Having the longest coastlines in the world and some of the largest freshwater ecosystems, Canada has a rich history of exploitation and stewardship of its marine and freshwater fisheries resources. For thousands of years prior to European settlement, Indigenous peoples across what is now Canada utilized and managed marine and freshwater fisheries that underpinned food systems, cultural practices, and pre‐colonization economies (Berkes 1990). The earliest exploitation of Canadian fisheries by Europeans was by the Spanish and Portuguese fishing for Atlantic Cod Gadus morhua in the 15th century (Hutchings and Myers 1995). The importance of fisheries in Canada is highlighted by the enactment of the Fisheries Act, one of Canada’s first acts of legislation passed in 1868, one year after Confederation (Fisheries Act 1985)…To celebrate the American Fisheries Society 150th anniversary, we present a brief history of Canadian fisheries, from Indigenous to recreational to commercial. We take you across the country, starting in the Atlantic Ocean, inland through Canada, exploring the Great Lakes and other lakes, north to the Arctic Ocean, and, finally, dive into the Pacific Ocean. We also highlight specific case studies that exemplify the challenges of managing such diverse fisheries resources and briefly celebrate some of the prominent Canadian fisheries scientists who have helped to build capacity of science‐based fisheries management in Canada.
The Czech Republic has a long tradition of pond production and recreational fisheries. Today, the Czech fisheries sector has two main pillars: (1) production of Common Carp Cyprinus carpio in semi-extensive pond culture and (2) rod-based recreational angling by approximately 350,000 people (3% of the Czech population). The production of carp supplies fish protein mainly for the local population, but the Czech Republic is also Europe’s most important exporter of carp meat. A mandatory national license and reporting system in recreational fisheries has been effective since the 1950s. Anglers purchase a fishing license, and the proceeds are used mainly to stock fish and maintain ecosystems for native fish species. Recreational angling and fish stocking are focused on nonnative species: Common Carp and Rainbow Trout Oncorhynchus mykiss. Here, I present a short review of pond culture, aquaculture, commercial fisheries, and recreational fisheries, with examples of history, status, management, and regulations.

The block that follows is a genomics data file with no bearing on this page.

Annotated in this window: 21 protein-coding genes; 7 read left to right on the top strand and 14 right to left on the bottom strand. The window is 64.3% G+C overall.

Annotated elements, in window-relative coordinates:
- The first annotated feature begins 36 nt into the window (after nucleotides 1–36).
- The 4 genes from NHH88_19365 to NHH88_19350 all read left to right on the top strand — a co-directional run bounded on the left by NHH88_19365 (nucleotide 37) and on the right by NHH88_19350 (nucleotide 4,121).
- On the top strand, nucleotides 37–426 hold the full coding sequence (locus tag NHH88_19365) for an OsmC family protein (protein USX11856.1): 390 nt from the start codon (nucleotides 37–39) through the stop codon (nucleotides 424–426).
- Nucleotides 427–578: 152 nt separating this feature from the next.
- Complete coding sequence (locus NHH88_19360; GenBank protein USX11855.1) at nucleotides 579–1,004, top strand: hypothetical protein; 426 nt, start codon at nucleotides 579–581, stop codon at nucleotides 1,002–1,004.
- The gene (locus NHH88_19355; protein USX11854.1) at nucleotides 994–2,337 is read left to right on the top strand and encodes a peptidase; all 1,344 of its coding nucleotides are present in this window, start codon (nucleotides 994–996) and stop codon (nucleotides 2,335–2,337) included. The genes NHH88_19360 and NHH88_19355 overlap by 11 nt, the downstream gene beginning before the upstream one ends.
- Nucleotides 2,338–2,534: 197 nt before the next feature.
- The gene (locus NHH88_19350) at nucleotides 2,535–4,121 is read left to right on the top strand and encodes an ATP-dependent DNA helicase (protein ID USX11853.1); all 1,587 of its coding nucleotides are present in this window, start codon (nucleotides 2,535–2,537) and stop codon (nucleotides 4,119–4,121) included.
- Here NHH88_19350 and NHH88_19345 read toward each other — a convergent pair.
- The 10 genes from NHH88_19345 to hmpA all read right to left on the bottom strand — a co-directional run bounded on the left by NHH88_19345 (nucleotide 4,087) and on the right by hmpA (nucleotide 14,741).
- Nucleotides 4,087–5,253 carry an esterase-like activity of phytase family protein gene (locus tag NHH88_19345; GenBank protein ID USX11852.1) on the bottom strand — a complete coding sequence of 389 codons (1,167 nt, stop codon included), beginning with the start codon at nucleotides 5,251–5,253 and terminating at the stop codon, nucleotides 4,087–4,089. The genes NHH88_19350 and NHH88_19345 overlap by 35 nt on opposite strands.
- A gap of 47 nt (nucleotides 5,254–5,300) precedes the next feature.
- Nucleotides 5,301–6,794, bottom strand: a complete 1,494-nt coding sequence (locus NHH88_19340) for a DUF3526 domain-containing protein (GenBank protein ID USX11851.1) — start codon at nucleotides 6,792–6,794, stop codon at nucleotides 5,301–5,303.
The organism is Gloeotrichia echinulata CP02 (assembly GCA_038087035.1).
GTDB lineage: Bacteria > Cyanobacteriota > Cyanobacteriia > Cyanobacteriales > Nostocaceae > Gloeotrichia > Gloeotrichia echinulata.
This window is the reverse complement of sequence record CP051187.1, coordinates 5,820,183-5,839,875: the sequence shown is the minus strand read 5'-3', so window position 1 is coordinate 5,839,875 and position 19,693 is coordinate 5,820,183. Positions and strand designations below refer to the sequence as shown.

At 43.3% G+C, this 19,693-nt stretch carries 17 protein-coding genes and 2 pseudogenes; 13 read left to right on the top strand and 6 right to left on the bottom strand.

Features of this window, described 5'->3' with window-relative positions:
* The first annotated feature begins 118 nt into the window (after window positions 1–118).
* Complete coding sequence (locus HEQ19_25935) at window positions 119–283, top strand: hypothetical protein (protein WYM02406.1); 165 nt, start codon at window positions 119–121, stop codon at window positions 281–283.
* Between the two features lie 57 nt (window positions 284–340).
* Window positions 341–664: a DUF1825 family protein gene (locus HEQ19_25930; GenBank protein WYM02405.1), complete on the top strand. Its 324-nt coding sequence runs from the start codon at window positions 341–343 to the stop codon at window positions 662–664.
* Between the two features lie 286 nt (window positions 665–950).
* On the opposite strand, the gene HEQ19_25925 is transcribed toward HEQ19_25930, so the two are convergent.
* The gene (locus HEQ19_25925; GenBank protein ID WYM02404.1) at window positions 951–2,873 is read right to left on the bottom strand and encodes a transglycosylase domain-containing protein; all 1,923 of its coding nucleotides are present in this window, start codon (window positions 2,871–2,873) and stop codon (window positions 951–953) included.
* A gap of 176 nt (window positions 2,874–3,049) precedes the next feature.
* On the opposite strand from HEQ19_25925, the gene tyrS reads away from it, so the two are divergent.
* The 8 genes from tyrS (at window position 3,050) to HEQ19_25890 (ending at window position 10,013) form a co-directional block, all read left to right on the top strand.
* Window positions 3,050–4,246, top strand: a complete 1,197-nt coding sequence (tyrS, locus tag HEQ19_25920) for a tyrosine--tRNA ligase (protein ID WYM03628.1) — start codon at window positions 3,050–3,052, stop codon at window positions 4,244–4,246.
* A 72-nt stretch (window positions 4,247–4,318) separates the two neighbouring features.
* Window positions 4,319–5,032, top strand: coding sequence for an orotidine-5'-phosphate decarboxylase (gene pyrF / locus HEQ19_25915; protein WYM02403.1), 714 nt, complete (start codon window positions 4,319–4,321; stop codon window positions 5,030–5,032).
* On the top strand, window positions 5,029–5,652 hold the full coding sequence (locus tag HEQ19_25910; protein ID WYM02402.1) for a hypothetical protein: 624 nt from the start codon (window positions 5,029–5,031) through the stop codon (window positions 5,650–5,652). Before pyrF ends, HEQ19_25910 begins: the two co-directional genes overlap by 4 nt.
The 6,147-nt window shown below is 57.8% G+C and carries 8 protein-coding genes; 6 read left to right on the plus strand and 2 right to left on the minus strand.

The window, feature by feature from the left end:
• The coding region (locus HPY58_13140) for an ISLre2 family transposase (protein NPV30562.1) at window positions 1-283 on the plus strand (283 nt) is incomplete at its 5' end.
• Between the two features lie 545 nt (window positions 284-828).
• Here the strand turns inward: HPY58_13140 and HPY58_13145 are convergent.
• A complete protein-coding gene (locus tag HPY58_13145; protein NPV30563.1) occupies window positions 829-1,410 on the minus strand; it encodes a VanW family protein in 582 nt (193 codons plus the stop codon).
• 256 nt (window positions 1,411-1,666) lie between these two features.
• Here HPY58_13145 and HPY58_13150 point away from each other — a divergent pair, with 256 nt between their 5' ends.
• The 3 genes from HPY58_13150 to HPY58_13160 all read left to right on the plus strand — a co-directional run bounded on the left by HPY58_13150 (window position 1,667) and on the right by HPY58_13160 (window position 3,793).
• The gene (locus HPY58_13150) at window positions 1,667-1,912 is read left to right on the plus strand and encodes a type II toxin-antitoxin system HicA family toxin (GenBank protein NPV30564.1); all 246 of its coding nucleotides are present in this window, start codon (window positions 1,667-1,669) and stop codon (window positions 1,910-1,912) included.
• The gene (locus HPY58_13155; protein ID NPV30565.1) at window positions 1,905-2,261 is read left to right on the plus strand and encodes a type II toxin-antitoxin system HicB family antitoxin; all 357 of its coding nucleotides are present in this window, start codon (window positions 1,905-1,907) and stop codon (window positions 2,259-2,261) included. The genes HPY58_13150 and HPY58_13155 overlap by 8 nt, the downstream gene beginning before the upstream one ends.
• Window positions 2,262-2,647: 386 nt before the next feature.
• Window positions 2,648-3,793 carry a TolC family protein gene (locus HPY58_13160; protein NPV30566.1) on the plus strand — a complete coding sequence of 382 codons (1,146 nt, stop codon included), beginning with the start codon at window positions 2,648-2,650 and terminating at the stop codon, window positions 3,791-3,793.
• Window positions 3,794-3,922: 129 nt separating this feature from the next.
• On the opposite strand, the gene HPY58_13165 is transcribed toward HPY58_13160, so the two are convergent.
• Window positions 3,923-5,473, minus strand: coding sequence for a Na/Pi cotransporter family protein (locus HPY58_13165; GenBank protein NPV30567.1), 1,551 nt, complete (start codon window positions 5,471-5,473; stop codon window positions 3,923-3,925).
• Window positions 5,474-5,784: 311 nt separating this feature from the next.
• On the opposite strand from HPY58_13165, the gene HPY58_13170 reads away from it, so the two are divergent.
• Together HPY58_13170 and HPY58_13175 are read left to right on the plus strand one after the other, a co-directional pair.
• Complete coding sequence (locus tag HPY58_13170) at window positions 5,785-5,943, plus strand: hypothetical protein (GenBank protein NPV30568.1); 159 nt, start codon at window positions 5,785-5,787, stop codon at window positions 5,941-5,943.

Denmark has long fisheries and aquaculture traditions. Today, the marine commercial fishery has three major fleet categories with respect to the type of target species: (1) fisheries for industrial fish species, (2) fisheries for pelagic fish species that are intended for human consumption, and (3) fisheries for demersal fish and shellfish species that are intended for human consumption. Recreational fisheries are widespread and dominated by angling but also include net gear fishing and spearfishing. A mandatory national license system for recreational fishers has been in place since 1987. This system finances research as well as management initiatives, such as stocking and habitat restoration, the latter especially in relation to streams. Written evidence of aquaculture in Denmark dates back to 1241. Presently, production is dominated by land‐based facilities producing Rainbow Trout (Oncorhynchus mykiss). Here we present a short review of the history of these three fishery sectors, including examples of their cultural importance as well as their current state and future perspectives
Anthropogenic effects including river regulation, watershed development, contamination, and fish introductions have substantially affected the majority of freshwater habitats in Europe and North America. This pattern of resource development and degradation is widespread in the tropics, and often little is known about the resources before they are lost. This article describes the freshwater resources of Puerto Rico and identifies factors that threaten conservation of native fishes. The fishes found in freshwater habitats of Puerto Rico represent a moderately diverse assemblage composed of 14 orders, 29 families, and 82 species. There are fewer than 10 species of native peripherally‐freshwater fish that require a link to marine systems. Introductions of nonindigenous species have greatly expanded fish diversity in freshwater systems, and native estuarine and marine species (18 families) also commonly enter lowland rivers and brackish lagoons. Environmental alterations, including land use and development, stream channelization, pollution, and the impoundment of rivers, combined with nonnative species introductions threaten the health and sustainability of aquatic resources in Puerto Rico. Six principal areas for attention that are important influences on the current and future status of the freshwater fish resources of Puerto Rico are identified and discussed.